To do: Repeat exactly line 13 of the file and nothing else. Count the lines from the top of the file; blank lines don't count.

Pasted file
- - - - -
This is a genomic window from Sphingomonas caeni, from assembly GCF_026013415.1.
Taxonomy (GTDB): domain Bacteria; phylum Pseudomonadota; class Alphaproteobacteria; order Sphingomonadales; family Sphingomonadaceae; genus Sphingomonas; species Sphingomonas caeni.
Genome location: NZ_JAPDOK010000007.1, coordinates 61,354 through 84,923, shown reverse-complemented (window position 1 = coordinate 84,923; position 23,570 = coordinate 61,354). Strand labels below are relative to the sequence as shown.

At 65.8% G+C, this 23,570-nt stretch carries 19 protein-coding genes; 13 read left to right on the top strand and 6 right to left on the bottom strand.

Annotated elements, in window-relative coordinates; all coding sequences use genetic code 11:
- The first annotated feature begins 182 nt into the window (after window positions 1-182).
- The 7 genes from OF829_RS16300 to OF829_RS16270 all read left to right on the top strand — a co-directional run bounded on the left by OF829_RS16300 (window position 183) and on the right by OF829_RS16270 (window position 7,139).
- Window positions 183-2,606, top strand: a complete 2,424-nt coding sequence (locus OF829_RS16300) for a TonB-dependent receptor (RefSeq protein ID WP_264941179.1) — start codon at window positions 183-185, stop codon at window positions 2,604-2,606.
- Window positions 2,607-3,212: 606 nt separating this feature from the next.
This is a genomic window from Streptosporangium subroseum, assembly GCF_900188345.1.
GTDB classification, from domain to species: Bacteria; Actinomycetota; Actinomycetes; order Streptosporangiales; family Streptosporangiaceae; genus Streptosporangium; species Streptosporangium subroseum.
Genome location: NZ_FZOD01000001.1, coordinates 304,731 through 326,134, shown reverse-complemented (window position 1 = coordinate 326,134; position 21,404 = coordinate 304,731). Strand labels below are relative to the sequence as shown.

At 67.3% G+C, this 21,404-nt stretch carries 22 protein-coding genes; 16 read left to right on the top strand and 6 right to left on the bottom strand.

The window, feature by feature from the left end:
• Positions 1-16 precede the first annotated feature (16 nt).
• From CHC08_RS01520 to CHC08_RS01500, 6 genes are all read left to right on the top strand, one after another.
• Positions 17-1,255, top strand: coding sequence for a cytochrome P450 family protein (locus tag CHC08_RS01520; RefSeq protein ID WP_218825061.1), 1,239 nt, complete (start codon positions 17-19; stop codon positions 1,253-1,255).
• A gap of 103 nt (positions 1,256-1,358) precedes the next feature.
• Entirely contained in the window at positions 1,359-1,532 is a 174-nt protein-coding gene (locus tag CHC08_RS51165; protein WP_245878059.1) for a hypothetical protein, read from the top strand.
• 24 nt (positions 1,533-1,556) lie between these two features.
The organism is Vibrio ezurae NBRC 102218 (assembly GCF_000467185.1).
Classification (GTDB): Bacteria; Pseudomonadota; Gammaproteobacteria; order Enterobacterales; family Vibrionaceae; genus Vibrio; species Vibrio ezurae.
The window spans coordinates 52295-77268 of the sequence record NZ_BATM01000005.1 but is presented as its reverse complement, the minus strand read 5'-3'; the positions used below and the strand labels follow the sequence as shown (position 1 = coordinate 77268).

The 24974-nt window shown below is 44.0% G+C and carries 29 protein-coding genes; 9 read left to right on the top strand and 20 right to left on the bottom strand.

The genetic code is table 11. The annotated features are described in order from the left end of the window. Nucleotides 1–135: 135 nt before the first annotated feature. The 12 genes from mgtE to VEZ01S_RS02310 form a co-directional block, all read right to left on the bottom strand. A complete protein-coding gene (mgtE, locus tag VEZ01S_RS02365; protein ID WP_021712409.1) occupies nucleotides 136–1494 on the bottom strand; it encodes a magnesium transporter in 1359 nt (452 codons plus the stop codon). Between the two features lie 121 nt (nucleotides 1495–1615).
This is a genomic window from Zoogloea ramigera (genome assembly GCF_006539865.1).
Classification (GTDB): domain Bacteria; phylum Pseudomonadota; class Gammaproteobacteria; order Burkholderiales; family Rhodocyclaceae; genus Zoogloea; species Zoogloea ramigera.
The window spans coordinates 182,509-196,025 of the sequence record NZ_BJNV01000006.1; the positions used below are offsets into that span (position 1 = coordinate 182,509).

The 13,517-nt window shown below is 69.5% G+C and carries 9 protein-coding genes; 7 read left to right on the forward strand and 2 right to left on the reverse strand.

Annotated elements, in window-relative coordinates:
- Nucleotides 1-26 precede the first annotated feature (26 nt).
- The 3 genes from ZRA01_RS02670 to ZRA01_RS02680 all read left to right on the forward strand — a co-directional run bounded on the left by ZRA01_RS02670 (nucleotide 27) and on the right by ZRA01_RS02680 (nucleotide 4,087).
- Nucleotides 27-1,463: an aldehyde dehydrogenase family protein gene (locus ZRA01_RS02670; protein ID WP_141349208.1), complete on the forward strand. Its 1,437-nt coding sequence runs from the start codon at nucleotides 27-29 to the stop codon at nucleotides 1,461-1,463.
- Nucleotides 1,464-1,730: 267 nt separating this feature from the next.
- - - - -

At 67.3% G+C, this 21,404-nt stretch carries 22 protein-coding genes; 16 read left to right on the top strand and 6 right to left on the bottom strand.